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  #1  
Old 07-30-2012, 02:22 AM
VinAcGu VinAcGu is offline
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Default Thumb over the neck for F in open position

I'm getting back to fingerpicking after a trip into single line world and this time I've decided to concentrate on real songs rather than patterns.

The first problem I'm facing right off the start is I'm unable to hook my thumb over the neck to fret F(first fret) on the low E. This F-shape seems to be a standard form for the fingerstyle blues and I know many other chords up the neck are fingered this way with the thumb over the neck.

For me it's not a matter of practice and time: I have small hands and if I reach over and fret the low F with my thumb hooked over the neck even on a slim necked guitar like electric all my other fingers just lie flat on the treble strings and I'm physically unable to fret any note.

For example I tried to lean a simple song by M.J Hurt 'My Creole Belle' and immediately stuck at the F chord.

Any suggestions? Should I finger the full bar or maybe alternate between F(root) on the D string and C (5th) on the A string if it will work in the context of this song?
If it should work there will there be songs where I can't get away without thumb fretting?
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Old 07-30-2012, 05:55 AM
JohnnySmash JohnnySmash is offline
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I am an old man with small stiff hands. When I do a thumb over the neck for an F bass note my fingers lie flat as do yours. I read on this forum and followed some suggestions. Now I can play an F barr as easy as any other chord. Keep at it a little every day. Put the guitar in classical position and play the barr on about the 5th or 7th fret. Move the guitar and the fret to where you want, little at a time, as you get where you can play it clean. I keep the guitar in the classical position all of the time now - it is easier to play that way with short fingers. Keep the neck high, face high. Never give up. Johnnysmash
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Old 07-30-2012, 06:17 AM
VinAcGu VinAcGu is offline
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Johnny, thank you for your advice but I really *mean it* - I physically can't fret low E with my thumb and play the treble notes at the same time.
Perhaps different people estimate their hand size differently.

I know it's my limitation and I need to find a workaround.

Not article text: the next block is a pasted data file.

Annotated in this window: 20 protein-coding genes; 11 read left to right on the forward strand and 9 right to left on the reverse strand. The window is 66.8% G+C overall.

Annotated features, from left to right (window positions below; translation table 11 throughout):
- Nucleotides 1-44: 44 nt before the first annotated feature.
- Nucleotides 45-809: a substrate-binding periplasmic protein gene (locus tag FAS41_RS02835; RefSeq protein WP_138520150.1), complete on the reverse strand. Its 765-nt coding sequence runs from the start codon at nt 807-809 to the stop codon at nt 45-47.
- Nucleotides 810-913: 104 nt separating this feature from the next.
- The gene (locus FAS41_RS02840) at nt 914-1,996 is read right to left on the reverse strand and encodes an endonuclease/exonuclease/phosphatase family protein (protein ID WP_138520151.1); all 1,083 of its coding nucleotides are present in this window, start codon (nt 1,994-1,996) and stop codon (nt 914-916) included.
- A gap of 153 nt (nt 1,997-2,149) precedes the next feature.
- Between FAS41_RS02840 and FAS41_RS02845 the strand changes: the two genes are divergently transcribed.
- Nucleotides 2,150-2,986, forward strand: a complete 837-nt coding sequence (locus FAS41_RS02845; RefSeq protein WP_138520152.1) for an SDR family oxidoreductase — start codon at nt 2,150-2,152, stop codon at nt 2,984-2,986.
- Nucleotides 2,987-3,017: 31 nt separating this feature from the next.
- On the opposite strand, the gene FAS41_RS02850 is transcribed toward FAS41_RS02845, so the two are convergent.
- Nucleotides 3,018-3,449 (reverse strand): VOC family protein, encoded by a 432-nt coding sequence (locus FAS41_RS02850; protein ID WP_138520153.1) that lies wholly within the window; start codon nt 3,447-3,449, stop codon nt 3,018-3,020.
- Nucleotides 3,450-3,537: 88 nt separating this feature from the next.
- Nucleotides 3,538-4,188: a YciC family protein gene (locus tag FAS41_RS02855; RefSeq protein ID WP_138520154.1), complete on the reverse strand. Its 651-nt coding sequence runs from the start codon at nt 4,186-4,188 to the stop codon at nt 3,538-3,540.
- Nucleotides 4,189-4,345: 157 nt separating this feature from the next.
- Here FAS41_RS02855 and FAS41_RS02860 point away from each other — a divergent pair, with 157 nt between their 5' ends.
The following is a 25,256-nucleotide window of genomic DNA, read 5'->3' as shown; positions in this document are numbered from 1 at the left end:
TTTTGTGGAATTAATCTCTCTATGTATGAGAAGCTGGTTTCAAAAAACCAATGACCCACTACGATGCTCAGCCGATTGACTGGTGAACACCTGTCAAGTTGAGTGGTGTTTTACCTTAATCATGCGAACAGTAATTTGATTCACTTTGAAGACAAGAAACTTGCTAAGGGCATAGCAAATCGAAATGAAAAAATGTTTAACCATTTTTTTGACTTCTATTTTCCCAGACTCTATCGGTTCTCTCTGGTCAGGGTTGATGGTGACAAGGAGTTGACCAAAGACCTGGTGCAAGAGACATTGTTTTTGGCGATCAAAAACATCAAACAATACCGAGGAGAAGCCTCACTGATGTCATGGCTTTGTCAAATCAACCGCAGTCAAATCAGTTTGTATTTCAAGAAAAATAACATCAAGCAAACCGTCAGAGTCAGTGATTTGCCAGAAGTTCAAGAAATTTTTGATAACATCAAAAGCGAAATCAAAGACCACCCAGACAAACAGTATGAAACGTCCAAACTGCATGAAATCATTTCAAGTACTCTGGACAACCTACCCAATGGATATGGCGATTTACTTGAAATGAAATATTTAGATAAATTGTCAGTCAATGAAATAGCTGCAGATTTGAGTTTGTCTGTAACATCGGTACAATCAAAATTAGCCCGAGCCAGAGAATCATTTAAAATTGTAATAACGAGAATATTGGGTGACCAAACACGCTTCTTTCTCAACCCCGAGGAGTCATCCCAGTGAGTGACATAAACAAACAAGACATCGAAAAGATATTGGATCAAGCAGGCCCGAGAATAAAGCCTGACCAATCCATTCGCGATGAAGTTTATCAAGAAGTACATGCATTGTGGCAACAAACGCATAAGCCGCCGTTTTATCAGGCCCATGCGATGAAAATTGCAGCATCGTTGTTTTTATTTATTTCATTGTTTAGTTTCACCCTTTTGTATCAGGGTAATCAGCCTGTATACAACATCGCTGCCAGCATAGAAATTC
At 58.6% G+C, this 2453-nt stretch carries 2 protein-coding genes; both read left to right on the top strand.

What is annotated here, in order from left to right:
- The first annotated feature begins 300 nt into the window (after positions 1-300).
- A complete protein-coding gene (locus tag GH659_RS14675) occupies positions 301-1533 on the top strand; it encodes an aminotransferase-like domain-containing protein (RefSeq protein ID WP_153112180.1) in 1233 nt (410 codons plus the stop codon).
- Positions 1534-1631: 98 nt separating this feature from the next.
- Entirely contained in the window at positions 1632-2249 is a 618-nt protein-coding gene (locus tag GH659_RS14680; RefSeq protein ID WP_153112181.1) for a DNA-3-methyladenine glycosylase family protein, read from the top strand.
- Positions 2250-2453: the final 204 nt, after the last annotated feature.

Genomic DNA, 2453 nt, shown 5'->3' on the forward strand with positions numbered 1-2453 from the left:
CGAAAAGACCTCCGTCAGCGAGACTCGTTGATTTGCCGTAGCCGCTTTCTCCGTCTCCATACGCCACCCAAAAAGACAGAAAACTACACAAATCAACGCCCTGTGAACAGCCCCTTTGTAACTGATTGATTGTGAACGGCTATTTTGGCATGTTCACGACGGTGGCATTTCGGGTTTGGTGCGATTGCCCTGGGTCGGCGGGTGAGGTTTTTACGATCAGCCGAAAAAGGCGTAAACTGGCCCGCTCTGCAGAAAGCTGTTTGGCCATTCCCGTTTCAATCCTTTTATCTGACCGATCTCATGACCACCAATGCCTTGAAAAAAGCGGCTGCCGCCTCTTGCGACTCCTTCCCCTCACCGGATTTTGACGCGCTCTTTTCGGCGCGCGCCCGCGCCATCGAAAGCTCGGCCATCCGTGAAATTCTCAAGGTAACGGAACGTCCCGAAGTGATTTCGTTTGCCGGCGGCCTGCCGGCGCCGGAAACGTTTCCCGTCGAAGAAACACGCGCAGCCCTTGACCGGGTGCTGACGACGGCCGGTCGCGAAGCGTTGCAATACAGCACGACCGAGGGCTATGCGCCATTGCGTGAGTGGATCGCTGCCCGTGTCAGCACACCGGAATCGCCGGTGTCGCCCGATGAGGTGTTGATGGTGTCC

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Old 07-30-2012, 06:26 AM
Paikon Paikon is offline
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Quote:
Originally Posted by VinAcGu View Post
Johnny, thank you for your advice but I really *mean it* - I physically can't fret low E with my thumb and play the treble notes at the same time.
Perhaps different people estimate their hand size differently.

I know it's my limitation and I need to find a workaround.
all my teachers have said the same thing : "the goal is to play music"............ so you try to find your own way to play music and invent your own technique that suits your fingers ..
the LEGEND Wes Montgomery was playing using his right hand thumb!!!!!!!!!!

Last edited by Paikon; 07-30-2012 at 06:54 AM.
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Old 07-30-2012, 06:45 AM
JohnnySmash JohnnySmash is offline
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Quote:
Originally Posted by VinAcGu View Post
Johnny, thank you for your advice but I really *mean it* - I physically can't fret low E with my thumb and play the treble notes at the same time.
Perhaps different people estimate their hand size differently.

I know it's my limitation and I need to find a workaround.
VinAcGu, I think you mis-understood my post. I suggested you learn to play the F barr chord as I said and never give up. Forget about using your left hand thumb to fret notes on the 6th string. Johnnysmash
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Old 07-30-2012, 06:48 AM
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ljguitar ljguitar is offline
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Quote:
Originally Posted by VinAcGu View Post
...Should I finger the full bar or maybe alternate between F(root) on the D string and C (5th) on the A string if it will work in the context of this song?
If it should work there will there be songs where I can't get away without thumb fretting?
Hi VinAcGu...

First of all, Johnny was suggesting he has learned the F barre (not sure you picked up on that).

I think the barre version of the chord, or the shortened version (playing the root on the 4th string that you suggested) would work just as fine. It's about playing the music and not wrestling with the neck.

You always have the option to capo and change keys, but it could affect that rolling pick that Creole Belle has.

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Old 07-30-2012, 06:54 AM
jwing jwing is offline
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lj beat me to it.
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Old 07-30-2012, 06:55 AM
Paikon Paikon is offline
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............ok

Last edited by Paikon; 07-30-2012 at 07:06 AM.
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Old 07-30-2012, 07:12 AM
VinAcGu VinAcGu is offline
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Quote:
Originally Posted by JohnnySmash View Post
VinAcGu, I think you mis-understood my post. I suggested you learn to play the F barr chord as I said and never give up. Forget about using your left hand thumb to fret notes on the 6th string. Johnnysmash
Sorry, I didn't notice the barre chord was a solution for you. Missed it.
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Old 07-30-2012, 09:49 AM
slinco slinco is offline
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............

Last edited by slinco; 08-03-2012 at 11:17 AM.
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Old 07-30-2012, 11:01 AM
JanVigne JanVigne is offline
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Thumb-over chords are difficult for most anyone with smaller hands or physical issues which make strength and dexterity in your fretting hand an issue. I had similar problems and still do on some guitars. Different neck widths, string spacing and neck profile make for different results when I play different guitars. I stopped by a large booth at a recent guitar show here in DFW and asked if they had a variety of necks I could try just to see if one style fit the thumb-over style better than another might.